electrical stimulation of damaged areas of the spinal cord

Anne hathaway hot paralysis

Functional electrical stimulation

There is great news of hope for people with paralysis. Here scientists researchers from the Federal Institute of Technology in Lausanne are using an innovative therapy that has managed to overcome the problem in patients of any age. That is, they could be able to walk again.

These are all people with severe or complete paralysis due to damage to the spinal cord. The study was published in the journal Nature and the achievement is being watched with great excitement and anticipation by health professionals around the world. He says that this step is important for the future of millions of people who had lost their movement. This therapy works through electrical stimulation of a specific group of neurons. According to the scientists, the identification of these structures has proved to be a major step forward in the rehabilitation treatment of movements.

Everyone can walk

All nine patients who took part in the study were followed-up for several months so that scientists could understand how epidural electrical stimulation (EES) would work on paralysis. There were six people with severe injury while some neuronal connections are still preserved, with total paralysis in three even despite the absence of movement.

Based on a new electrode developed by the team, the patients were treated for five months. Receiving the stimulus, all the robots were able to walk with the help of support.

Article About:- Health & fitness

Article About:- Medical Technology

Article About:- IR News

Article About:-Amazon Product Review

electrical stimulation of damaged areas of the spinal cord, paralysis

Reorganization of nerve fibers

For the scientists in the process, the study’s greatest achievement was that all patients, to a greater or lesser degree, continued to progress in motor function after the neurorehabilitation process and even after the stimulation was turned off. This motor progression indicated that the nerve fibers that muscles use for gait had been reorganized.

The researchers wanted to know how this happened, which appears to be a key factor in the development of more efficient treatments for people with spinal cord injuries.

Research

The research is based on a group of neurons, a subset of cells called V2a, present in the brain stem and spinal cord. It was already known that these cells are involved in various aspects of locomotion and limb movement in people without lesions in the area. However, the important role of the group in gait recovery was unknown until now.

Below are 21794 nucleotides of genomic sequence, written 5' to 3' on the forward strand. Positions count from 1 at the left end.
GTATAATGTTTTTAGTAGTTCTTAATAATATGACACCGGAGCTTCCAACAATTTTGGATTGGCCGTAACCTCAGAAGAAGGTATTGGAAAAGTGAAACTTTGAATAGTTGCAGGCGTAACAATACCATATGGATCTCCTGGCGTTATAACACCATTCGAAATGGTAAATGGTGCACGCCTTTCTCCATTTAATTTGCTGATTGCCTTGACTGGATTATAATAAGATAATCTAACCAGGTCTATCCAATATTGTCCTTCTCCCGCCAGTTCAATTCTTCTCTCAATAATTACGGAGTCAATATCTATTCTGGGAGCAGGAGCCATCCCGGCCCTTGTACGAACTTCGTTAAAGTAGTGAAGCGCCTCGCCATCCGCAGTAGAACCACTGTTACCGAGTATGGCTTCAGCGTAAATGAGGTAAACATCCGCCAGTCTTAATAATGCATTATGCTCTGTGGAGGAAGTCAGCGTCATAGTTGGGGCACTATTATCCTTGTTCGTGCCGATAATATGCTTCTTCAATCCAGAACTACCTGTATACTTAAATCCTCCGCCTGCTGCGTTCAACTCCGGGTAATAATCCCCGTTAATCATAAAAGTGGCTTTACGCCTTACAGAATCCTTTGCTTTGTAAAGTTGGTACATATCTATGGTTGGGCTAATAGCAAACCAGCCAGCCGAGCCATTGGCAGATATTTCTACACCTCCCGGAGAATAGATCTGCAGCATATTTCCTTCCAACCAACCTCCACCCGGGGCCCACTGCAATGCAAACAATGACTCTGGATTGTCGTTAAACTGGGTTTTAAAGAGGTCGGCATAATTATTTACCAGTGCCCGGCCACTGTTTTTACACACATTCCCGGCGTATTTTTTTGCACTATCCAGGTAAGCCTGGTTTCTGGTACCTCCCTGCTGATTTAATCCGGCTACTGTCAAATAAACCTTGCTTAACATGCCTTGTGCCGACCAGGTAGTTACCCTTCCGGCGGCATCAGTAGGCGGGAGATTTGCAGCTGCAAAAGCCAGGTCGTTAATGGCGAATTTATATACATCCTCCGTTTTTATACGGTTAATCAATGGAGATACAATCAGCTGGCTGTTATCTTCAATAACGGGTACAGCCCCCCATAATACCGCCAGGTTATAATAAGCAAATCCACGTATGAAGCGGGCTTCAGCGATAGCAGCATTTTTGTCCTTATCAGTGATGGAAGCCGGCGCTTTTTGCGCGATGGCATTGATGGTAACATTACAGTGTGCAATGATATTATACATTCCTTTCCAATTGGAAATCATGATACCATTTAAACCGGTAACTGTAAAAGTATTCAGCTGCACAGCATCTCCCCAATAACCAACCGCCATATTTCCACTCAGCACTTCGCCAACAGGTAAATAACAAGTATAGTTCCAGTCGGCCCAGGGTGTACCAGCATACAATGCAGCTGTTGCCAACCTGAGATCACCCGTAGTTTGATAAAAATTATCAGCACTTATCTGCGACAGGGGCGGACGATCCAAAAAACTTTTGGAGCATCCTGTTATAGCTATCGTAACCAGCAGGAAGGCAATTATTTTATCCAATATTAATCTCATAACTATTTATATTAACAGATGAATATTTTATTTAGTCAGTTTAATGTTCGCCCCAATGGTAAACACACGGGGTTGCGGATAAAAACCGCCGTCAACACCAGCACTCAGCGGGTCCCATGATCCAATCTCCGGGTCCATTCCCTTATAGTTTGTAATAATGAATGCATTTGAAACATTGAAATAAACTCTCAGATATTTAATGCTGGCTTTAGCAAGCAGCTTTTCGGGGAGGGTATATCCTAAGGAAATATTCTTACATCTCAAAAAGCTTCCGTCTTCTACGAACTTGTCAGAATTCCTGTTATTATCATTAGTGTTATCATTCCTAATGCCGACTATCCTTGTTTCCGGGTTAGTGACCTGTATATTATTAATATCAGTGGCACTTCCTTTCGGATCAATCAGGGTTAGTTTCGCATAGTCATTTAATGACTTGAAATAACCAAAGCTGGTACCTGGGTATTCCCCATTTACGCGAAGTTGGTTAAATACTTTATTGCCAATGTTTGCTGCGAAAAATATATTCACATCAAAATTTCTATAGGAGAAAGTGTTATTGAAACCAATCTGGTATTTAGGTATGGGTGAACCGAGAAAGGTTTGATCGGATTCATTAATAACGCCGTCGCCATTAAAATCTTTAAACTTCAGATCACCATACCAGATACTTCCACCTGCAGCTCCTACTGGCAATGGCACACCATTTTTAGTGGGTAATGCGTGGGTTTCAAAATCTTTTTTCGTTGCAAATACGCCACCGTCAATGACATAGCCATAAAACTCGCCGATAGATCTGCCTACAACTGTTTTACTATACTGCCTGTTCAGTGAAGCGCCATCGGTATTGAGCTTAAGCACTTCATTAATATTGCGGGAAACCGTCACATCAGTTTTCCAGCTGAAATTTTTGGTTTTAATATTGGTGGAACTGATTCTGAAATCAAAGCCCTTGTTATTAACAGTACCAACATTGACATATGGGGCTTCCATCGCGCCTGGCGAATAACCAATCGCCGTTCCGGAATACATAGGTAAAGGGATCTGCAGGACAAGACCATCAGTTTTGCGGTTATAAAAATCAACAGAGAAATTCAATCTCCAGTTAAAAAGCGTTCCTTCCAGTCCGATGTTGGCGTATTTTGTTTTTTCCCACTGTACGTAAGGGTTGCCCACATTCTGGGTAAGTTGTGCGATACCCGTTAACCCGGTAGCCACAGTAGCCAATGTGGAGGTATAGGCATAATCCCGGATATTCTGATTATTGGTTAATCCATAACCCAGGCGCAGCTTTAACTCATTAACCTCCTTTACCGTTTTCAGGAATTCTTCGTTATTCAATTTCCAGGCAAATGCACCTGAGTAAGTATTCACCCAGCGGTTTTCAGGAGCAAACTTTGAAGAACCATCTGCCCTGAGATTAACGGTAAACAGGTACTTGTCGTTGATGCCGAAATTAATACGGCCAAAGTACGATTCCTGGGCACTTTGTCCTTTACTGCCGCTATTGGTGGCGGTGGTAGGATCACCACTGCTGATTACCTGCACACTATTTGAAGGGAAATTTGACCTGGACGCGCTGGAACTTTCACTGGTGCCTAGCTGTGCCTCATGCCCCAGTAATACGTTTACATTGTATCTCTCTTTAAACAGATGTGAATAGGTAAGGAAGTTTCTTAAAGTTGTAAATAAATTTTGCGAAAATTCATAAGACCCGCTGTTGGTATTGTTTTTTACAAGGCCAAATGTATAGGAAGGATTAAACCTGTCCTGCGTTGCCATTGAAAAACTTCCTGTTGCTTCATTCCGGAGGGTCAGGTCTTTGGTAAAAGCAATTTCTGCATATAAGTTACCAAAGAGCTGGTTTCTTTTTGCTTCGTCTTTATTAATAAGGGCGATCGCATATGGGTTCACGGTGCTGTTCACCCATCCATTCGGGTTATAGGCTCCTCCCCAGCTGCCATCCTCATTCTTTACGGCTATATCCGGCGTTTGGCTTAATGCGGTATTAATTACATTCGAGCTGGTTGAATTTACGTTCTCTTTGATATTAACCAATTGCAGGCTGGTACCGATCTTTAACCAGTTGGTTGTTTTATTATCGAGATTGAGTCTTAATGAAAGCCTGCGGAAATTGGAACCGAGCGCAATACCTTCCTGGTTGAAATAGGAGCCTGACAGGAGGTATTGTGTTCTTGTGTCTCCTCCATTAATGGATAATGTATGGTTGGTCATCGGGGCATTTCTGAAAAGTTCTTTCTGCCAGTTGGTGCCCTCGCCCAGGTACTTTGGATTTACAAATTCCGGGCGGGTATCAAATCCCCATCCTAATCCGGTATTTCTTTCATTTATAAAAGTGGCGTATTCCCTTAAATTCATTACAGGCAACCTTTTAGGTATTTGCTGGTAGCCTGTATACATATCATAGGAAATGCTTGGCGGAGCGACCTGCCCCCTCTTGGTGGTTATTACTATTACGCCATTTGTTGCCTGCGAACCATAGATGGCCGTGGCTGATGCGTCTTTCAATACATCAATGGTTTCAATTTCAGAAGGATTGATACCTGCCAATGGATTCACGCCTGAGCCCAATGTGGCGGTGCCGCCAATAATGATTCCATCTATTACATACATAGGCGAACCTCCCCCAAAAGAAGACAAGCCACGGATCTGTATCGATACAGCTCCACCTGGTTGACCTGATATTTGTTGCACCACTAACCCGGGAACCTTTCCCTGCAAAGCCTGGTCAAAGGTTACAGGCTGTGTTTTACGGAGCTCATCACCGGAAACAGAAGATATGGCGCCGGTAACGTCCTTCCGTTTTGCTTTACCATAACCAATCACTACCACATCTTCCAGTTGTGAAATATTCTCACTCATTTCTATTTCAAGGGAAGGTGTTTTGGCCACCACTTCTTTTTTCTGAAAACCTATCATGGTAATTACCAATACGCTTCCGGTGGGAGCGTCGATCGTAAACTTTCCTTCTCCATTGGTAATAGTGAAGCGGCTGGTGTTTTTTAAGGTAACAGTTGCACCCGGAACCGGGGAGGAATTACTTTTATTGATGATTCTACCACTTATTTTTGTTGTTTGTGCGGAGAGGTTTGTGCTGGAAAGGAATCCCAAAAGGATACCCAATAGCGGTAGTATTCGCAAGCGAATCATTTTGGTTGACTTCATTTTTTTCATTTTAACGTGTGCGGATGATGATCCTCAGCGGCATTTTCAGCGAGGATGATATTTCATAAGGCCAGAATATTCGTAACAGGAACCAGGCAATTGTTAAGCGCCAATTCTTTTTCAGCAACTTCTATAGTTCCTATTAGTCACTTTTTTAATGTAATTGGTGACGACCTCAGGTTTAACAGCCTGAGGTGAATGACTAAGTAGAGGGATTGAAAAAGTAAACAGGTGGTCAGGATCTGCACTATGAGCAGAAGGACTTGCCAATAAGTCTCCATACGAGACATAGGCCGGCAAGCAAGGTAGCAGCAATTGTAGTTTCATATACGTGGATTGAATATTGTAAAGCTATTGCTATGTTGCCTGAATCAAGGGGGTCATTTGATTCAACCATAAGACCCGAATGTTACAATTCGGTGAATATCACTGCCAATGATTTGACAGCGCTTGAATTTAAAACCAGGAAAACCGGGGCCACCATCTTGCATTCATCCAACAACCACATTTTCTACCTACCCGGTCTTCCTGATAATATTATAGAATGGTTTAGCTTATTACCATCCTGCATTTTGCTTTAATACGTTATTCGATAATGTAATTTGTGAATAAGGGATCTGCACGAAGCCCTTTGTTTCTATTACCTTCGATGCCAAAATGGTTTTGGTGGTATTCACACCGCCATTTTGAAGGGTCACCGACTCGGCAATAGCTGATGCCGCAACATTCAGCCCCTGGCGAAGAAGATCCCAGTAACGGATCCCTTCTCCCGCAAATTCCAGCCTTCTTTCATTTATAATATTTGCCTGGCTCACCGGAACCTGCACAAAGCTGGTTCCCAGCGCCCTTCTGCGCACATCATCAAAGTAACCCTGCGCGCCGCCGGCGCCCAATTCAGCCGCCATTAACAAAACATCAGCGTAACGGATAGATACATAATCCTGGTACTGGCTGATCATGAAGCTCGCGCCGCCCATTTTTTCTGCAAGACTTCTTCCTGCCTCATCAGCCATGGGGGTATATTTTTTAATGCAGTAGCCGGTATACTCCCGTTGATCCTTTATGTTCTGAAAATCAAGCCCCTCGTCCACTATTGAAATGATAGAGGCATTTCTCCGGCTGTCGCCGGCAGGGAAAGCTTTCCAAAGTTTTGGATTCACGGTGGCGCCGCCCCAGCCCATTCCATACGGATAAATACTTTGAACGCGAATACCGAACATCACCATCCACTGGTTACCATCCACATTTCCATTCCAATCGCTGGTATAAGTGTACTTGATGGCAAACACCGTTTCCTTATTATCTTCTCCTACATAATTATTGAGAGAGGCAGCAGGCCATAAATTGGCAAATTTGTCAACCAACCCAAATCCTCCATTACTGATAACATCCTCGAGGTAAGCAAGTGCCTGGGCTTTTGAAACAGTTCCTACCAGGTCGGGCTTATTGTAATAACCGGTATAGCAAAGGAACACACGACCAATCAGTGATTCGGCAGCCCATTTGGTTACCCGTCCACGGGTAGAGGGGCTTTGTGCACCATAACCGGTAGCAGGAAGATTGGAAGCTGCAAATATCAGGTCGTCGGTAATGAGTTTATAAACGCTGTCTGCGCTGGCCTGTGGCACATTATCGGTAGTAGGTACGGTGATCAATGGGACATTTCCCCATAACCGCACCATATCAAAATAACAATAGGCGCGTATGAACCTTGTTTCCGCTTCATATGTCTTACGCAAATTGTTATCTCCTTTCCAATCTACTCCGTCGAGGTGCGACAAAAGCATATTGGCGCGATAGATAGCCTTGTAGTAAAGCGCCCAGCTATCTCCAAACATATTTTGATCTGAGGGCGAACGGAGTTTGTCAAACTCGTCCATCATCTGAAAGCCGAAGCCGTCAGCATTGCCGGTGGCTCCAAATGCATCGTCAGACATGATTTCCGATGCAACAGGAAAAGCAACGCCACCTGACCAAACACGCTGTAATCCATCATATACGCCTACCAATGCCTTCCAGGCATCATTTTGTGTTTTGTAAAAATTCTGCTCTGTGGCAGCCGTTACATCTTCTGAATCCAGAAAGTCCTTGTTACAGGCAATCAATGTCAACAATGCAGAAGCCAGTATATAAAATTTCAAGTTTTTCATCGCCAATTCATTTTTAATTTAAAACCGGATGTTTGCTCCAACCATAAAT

Innovative discovery avenues

From the initial results, the team moved on to intensive tests and mice with spinal cord injuries similar to those of the patients were used. To analyze the results, scientists electrically stimulated the spinal cords of animals with a technique called optogenetics, scientists were able to switch specific cells on and off during the process.

Additionally, the team discovered a subset of neurons that, in healthy mice, are not essential for locomotion, but in injured mice, were important for the recovery of motor function. “Scientists establish first 3D ‘molecular mapping’ of spinal cord”, defined neuroscientist Grégoire Courtine in a statement.

According to the scientists, this was the first time researchers were able to visualize spinal cord activity during locomotion. “This model allows the scientists to see the recovery process at the neuron level in an increased degree of detail.” Thus, the team of researchers realized that, after being electrically activated, the SCVsx2::Hoxa10 cells were reconstituted, allowing mobility despite spinal cord injury.

Development of treatments

Patients were monitored at the NeuroRestore laboratory of the Federal Institute of Technology. The group was coordinated by Grégoire Courtine and Jocelyn Block. More studies are needed to develop a complete therapy and target it to the patients who need it.

Article About:- Health & fitness

Article About:- Medical Technology

Article About:- IR News

Article About:-Amazon Product Review

Jocelyn Bloch, a neurosurgeon at the University Hospital of Lausanne and co-author of the article, said, “It is extremely important for neuroscientists to understand the specific role that each neuronal subpopulation plays in an activity as complex as walking.

The scientists’ new study, in which nine patients were able to recover some degree of motor function thanks to this transplant, is giving us important information about the process of reorganization of spinal cord neurons. One can try to manipulate these neurons to regenerate bone. paralysis, Anne hathaway hot, Functional electrical stimulation, Functional electrical stimulation

error

Enjoy this blog